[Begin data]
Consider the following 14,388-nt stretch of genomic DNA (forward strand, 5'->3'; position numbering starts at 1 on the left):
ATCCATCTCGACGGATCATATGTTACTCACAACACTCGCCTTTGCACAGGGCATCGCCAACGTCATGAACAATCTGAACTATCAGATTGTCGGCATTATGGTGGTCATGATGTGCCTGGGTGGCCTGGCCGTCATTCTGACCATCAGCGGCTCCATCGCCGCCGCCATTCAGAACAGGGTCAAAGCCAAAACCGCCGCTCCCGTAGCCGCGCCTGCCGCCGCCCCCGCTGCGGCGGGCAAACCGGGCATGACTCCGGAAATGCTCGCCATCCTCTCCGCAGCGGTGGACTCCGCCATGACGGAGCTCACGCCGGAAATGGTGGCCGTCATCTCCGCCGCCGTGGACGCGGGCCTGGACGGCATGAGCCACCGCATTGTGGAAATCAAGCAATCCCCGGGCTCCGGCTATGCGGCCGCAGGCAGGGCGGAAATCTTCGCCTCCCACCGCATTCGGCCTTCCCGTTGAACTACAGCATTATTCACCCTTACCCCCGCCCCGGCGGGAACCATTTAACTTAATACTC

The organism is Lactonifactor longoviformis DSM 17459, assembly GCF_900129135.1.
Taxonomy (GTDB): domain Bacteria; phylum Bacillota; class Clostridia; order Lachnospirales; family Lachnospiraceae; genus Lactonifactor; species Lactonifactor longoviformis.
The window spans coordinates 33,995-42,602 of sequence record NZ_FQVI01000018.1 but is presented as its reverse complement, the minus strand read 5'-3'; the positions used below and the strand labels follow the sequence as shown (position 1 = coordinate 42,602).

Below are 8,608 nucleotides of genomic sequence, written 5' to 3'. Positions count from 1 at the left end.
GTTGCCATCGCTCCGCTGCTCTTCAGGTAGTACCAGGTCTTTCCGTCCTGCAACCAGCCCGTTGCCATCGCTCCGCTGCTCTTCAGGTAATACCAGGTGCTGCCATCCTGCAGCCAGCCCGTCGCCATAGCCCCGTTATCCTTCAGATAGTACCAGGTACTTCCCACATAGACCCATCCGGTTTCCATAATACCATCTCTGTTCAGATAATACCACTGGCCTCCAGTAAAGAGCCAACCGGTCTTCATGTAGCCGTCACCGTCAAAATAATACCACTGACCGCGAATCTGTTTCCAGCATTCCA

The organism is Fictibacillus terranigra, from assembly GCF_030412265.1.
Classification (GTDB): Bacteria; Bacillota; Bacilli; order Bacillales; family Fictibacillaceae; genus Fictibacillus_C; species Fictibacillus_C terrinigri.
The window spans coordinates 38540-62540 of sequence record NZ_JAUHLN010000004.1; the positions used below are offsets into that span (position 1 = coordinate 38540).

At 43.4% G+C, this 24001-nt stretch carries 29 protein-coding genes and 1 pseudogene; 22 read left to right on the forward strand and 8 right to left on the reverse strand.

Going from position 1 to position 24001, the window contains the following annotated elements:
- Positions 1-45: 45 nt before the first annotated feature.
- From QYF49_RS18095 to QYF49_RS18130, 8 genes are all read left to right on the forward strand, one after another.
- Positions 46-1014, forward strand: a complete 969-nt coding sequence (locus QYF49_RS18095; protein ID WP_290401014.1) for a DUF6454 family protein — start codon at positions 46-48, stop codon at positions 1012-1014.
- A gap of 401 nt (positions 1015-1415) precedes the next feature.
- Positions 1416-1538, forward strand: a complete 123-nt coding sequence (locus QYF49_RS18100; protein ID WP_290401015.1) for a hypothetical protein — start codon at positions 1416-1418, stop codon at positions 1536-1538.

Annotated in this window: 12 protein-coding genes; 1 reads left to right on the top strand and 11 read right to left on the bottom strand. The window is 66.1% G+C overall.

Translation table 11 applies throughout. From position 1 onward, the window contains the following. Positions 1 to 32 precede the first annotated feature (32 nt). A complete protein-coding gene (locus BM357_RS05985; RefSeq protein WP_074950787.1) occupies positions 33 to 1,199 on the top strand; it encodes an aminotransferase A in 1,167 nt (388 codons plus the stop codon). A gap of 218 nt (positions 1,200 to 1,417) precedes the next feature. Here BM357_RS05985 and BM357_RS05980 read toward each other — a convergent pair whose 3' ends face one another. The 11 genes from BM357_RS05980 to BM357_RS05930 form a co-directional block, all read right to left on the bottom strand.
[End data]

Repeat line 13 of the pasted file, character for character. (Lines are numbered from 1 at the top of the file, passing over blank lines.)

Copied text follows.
- Positions 1-45: 45 nt before the first annotated feature.